INDIANAPOLIS, Jan. 13 (UPI) -- Indiana's House of Representatives chose Monday not to take a vote on a proposed state constitutional ban on same-sex marriages.
Rep. Greg Stuerwald, chairman of the House Judiciary Committee, said last week a vote on the proposed amendment would be taken Monday, but after three and one-half hours of testimony Monday, the hearing ended without a vote.
Stuerwald later said the committee had a time constraint and noted that several committee members told him they "wanted time to reflect on the testimony."
The committee also took no action on a companion bill to clarify the amendment's intent, which states the amendment is not intended to deny employer health benefits to same-sex couples or to circumvent local anti-discrimination ordinances, the Indianapolis Star reported Monday.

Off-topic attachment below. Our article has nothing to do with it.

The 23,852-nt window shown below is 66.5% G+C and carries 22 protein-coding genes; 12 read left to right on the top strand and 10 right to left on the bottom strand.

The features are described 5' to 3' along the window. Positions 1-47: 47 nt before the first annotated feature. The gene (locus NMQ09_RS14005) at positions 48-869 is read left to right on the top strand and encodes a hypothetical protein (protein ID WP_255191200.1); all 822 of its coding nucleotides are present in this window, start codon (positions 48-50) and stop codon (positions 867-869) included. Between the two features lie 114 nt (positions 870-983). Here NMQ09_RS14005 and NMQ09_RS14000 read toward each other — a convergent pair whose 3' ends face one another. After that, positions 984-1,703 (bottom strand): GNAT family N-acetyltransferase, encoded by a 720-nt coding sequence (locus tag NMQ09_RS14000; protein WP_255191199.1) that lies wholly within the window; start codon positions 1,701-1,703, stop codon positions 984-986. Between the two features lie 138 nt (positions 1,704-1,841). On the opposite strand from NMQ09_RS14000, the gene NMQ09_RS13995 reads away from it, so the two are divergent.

If passed, the issue of same-sex marriage would be put on a ballot for voters to decide.
The amendment's author, Rep. Eric Turner, began testimony with a map indicating Indiana is one of only four states which ban same-sex marriage by law but not by constitutional amendment, making "our state susceptible to judicial interpretation. The future of marriage belongs in the hands of Hoosiers."
Opponents of the amendment, including executives from Eli Lilly and Co., Cummins Inc. and the University of Indiana, all large Indiana employers, said the amendment would hurt their ability to recruit young professionals and students.
Supporters of the amendment urged lawmakers to let voters decide.
Hundreds of activists filled the House chamber for the hearing, wearing red to signal their opposition to the amendment, the Chicago Tribune reported.